The U.S. Centers for Disease Control and Prevention (CDC) posted updated information on the ongoing, growing fungal meningitis outbreak that now includes a detailed listing of the facilities that received potentially contaminated steroid injections. The contaminated injections were provided by the New England Compounding Center (NECC) and were distributed nationwide
Current CDC figures confirm that 14 states have reported illnesses or deaths associated with the tainted NECC injections; 205 people have been sickened and 15 people have died. The CDC is collaborating with state and local health departments and the U.S. Food & Drug Administration (FDA).
According to the Centers, the healthcare facilities it has listed received medication from the three recalled lots of Methylprednisolone Acetate (PF) from September 26, 2012. The listing is accessible at the Centers’ web site here.
This outbreak involves a steroid injection of a potentially contaminated product into the patient’s spinal area as well as injections in a so-called “peripheral joint space,” such as a knee, shoulder, or ankle.
Meningitis is swelling of the protective membranes—meninges—that surround the brain and spinal cord; this swelling is generally due to a bacterial or viral infection; however, meningitis can also be caused by a fungus. Fungal meningitis is rare and usually caused by the spread of a fungus through blood to the spinal cord. Fungal meningitis is not contagious.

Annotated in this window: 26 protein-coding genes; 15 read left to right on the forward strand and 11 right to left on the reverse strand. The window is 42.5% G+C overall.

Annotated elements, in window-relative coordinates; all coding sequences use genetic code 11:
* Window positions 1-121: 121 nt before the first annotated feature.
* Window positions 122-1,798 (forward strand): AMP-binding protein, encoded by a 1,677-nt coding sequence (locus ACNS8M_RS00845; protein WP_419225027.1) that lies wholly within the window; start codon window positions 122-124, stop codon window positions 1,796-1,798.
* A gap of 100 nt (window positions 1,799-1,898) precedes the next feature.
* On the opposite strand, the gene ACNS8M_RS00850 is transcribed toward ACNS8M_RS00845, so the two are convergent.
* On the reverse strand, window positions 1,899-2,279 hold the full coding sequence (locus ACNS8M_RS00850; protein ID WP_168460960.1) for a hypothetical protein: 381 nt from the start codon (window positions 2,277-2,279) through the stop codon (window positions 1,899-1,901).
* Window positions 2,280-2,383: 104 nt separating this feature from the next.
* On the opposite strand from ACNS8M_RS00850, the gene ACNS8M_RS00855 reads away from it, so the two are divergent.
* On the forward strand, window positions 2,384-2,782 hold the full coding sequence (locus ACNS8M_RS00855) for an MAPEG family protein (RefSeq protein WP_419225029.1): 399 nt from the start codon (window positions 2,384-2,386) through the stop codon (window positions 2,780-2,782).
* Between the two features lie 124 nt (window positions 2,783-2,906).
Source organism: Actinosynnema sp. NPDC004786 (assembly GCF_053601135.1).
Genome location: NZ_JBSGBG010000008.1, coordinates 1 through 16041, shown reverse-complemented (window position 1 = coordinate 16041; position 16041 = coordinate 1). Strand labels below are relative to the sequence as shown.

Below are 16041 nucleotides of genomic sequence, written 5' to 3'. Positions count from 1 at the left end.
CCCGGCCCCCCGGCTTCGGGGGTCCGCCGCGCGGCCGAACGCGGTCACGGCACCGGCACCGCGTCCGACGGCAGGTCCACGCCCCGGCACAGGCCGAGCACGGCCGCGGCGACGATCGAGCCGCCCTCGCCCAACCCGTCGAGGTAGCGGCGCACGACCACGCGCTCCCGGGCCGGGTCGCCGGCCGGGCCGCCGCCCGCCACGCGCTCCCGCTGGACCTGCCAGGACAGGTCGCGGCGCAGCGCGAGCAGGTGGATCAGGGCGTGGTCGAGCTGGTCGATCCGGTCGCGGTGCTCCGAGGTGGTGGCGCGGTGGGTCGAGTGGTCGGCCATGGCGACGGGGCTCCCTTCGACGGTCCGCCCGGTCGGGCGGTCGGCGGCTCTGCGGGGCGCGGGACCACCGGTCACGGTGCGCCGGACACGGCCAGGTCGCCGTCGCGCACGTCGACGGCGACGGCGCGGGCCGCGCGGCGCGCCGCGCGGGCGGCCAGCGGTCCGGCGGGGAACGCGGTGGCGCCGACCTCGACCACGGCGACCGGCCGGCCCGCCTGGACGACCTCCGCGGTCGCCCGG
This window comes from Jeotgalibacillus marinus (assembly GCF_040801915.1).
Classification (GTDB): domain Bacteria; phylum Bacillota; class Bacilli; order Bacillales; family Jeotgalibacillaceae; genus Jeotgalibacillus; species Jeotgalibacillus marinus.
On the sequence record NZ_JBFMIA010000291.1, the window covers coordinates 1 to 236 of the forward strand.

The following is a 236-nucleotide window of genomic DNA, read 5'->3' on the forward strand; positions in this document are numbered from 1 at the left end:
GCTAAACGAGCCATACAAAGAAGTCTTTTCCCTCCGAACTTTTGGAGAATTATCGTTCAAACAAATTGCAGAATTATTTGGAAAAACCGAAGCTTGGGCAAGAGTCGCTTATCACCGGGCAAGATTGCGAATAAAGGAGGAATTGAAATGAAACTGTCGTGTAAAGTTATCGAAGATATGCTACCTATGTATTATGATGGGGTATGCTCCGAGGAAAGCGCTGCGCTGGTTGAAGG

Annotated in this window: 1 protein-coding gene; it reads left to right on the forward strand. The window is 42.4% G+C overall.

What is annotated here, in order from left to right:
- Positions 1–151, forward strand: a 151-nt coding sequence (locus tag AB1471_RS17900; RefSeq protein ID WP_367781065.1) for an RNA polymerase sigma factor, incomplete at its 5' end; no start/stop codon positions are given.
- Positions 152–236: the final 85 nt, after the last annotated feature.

Dr. Joe Jerningan, a CDC medical epidemiologist explained to The Huffington Post that, “This is a very unusual infection. So, treatment recommendations, diagnostic recommendations are all going to be new, and we’re learning as we go on this one.” Dr. Jeningan is leading the CDC’s clinical investigation team for the fungal meningitis outbreak response.
The CDC advises patients who received steroid injections into their spine that symptoms of fungal meningitis include new or worsening headache; fever; sensitivity to light; stiff neck; new weakness or numbness in any part of the body; slurred speech; or increased pain, redness, or swelling at the injection site.
Joint infections from fungus may take longer to develop than fungal meningitis. Patients who received steroid medications injected in their joints only are not believed to be at risk for fungal meningitis but could be at risk for joint infection and should be aware of the symptoms of joint infections. These patients are advised to see a doctor if they experience fever; increased pain; or redness, warmth, or swelling in the joint that received the injection or at the injection site, the CDC explained.